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California Criminal Appeals Attorney Wins Multiple SB 1437 Cases Within Six Month Span

California Criminal Appeals Attorney Wins Multiple SB 1437 Cases Within Six Month Span

Attorney Matthew Barhoma, founder of Barhoma Law, P.C., was successful at attaining multiple SB 1437 successes within a six-month span in 2019. Through our renowned criminal appeals process, attorney Matthew Barhoma was able to achieve these successes, all of which are outlined below.

SB 1437 is a January 2019 law that has ended the practice of assigning homicide convictions to defendants who never committed a homicide nor “acted with reckless indifference to human life”. Traditionally, under the Felony Murder Rule, if you were a co-defendant in a felony, and a homicide occurred throughout the commission of that felony, you were convicted with a homicide conviction under the natural and probable consequences doctrine. And this occurred regardless of whether you indeed acted with reckless indifference or even participated in the homicide. As such, under the old law, even if you were never physically present, nor authorized the commission of the homicide, you were still sentenced to a homicide sentence. Now, the law is different and more targeted to only those who intended to kill and/or acted with reckless indifference to human life in carrying out the homicide.


In 2019, attorney Matthew Barhoma was able to receive the following two SB1437 successes:

  • September 2019 – In May 2019, attorney Matthew Barhoma and his firm filed an SB 1437 petition for a client convicted of homicide and robbery. At the time of filing, the client was serving a 25-year-to-life sentence. In bringing evidence that Mr. Barhoma’s client never acted with reckless indifference to human life, the court agreed. After ample argument from the Downtown Los Angele District Attorney’s office, Mr. Barhoma rebutted with strong evidence contending that his client was but a mere bystander to human life. After reviewing the records and the arguments, the Los Angeles Court, located at Clara Shortridge Foltz Criminal Justice Center, ruled in Mr. Barhoma’s favor. The Court vacated Mr. Barhoma’s client’s homicide conviction. The Court resentenced Mr. Barhoma’s client in September of 2019.
  • November 2019 – In June 2019, attorney Matthew Barhoma and his firm filed an SB 1437 petition for a client convicted of assault, battery, and homicide. Prior to retaining Mr. Barhoma and his firm, this defendant was serving a life term. In bringing this petition, Mr. Barhoma was successful at bringing evidence to the court that the client was never even at the scene of the alleged crime. After multiple hearings and ample arguments from both side, the Court ruled with prejudice that Mr. Barhoma’s client may have been wrongfully convicted. The Long Beach Superior Court, known as Governor George Deukmejian Courthouse, resentenced Mr. Barhoma’s client on or about November 2019. Mr. Barhoma’s client is now walking free.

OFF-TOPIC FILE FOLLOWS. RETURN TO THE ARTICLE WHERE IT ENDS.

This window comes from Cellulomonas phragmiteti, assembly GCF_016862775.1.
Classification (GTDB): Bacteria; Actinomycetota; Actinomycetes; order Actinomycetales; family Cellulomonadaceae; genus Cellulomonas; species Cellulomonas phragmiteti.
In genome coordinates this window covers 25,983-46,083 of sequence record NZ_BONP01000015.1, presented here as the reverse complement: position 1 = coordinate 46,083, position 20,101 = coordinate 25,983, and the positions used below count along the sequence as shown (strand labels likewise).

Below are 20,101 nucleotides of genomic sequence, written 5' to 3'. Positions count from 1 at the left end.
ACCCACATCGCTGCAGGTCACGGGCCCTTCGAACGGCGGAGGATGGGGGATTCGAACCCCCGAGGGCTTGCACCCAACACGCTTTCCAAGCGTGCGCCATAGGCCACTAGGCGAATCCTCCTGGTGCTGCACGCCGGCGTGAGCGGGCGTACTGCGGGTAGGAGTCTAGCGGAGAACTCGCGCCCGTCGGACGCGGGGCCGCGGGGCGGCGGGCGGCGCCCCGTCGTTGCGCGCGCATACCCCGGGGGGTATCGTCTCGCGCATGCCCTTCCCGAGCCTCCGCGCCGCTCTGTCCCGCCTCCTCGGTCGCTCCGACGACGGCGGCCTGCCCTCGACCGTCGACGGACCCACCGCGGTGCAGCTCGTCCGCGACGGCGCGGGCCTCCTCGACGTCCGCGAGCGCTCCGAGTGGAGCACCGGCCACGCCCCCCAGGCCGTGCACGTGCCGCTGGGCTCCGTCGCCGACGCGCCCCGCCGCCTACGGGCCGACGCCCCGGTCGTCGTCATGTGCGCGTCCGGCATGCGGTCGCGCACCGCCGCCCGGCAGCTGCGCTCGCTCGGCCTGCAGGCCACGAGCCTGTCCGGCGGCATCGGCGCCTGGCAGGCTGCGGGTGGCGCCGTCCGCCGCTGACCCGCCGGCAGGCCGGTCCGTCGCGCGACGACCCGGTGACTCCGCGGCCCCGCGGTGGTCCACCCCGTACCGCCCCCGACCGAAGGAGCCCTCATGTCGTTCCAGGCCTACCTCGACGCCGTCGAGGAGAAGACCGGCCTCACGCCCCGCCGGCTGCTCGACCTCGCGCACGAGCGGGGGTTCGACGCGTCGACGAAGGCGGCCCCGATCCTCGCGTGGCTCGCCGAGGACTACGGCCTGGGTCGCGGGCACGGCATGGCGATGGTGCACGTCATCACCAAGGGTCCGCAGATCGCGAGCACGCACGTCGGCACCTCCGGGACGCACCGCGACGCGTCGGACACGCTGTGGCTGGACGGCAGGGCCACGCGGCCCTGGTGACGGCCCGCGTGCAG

However, undoing a homicide conviction pursuant to SB 1437 is not an easy task. First, you have to meet Penal Code § 1170.95, which details the new SB 1437 law. You have to bring the right kind of SB 1437 petition, beyond merely filling in the form. Then you have to succeed at the Prima Facie hearing, which is the first step of the SB 1437 procedure. During the prima facie hearing, you need to demonstrate that your petition meets the SB 1437 (or PC 1170.95) criteria “on it’s face.” Assuming the court is satisfied, the court will then set it for an Order to Show Cause (“OSC”), which is the second step of the SB 1437 procedure. The OSC is an evidentiary hearing where the burden shifts to the District Attorney. The prosecutor then has to prove that there is enough evidence to show that the defendant acted with reckless indifference to human life. But the beauty of this second step is that the defense is allowed to introduce new and additional evidence. For the right defendants, they may even waive their Fifth Amendment rights against self-incrimination and take the stand. Assuming you’re successful at the OSC, the court then sets a re-sentencing hearing, which is the third step of the SB 1437 procedure. During the re-sentencing hearing, the court will listen to victim impact statements, as such the victim’s family will have their day in court. And if the court is finally satisfied, the court then re-sentences the defendant and vacates the homicide conviction. It is recommended that you seek the guidance of an experienced attorney, as SB 1437 is a complicated and rigorous procedure.

Contact Us to Determine Your SB 1437 Petition

SB 1437 is a narrow law that requires good litigation from a renowned post-conviction attorney. If you or a loved one think you qualify, contact Barhoma Law, P.C. for a free consultation at 213-800-7664.


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